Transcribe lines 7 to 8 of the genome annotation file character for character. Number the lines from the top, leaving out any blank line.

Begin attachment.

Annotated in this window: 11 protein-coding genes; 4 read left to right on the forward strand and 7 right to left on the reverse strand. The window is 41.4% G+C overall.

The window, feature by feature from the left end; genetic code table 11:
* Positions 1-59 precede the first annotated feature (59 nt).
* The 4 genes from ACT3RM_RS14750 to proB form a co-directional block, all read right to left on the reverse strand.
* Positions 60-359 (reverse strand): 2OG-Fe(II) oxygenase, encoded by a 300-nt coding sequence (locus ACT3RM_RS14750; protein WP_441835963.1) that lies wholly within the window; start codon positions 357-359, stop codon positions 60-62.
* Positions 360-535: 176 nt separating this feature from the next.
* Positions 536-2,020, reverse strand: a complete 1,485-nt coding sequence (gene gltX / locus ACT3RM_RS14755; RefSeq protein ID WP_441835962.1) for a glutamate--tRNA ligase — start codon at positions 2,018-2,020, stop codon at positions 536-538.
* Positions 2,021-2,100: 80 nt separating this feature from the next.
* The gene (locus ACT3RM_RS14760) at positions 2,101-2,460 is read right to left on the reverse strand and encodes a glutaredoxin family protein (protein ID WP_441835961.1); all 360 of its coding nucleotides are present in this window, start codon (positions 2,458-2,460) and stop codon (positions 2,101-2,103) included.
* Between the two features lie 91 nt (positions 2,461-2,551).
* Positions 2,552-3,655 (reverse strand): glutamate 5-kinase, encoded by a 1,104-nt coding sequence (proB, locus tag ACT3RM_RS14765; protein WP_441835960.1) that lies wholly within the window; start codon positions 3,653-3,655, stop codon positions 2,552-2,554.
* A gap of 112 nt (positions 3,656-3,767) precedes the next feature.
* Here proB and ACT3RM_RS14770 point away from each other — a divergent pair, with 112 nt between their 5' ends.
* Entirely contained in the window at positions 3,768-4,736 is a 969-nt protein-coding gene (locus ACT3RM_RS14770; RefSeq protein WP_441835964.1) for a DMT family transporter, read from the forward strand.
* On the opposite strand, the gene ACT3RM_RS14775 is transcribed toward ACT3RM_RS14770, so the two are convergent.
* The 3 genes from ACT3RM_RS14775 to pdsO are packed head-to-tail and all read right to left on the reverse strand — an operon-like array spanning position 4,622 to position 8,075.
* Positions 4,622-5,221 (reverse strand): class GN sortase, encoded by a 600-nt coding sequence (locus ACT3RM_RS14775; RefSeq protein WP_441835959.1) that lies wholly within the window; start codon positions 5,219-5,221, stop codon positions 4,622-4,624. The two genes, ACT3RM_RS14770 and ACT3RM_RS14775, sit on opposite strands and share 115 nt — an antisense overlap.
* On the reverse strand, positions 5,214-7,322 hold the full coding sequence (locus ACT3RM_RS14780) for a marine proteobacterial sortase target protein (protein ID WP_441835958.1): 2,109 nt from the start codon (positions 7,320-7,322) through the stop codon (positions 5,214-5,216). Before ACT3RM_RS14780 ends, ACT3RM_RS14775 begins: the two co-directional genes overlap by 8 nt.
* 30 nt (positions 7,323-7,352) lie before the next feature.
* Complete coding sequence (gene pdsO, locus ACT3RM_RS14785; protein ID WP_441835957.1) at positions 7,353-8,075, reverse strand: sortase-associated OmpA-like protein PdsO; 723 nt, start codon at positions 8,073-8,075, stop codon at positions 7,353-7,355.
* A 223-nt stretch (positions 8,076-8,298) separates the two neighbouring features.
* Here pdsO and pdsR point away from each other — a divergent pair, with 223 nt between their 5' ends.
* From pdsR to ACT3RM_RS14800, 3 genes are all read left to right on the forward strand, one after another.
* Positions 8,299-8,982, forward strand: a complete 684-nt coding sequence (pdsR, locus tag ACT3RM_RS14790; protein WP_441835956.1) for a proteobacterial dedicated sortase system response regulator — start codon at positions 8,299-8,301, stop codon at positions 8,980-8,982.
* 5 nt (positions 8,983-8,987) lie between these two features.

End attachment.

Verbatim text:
* Positions 536-2,020, reverse strand: a complete 1,485-nt coding sequence (gene gltX / locus ACT3RM_RS14755; RefSeq protein ID WP_441835962.1) for a glutamate--tRNA ligase — start codon at positions 2,018-2,020, stop codon at positions 536-538.
* Positions 2,021-2,100: 80 nt separating this feature from the next.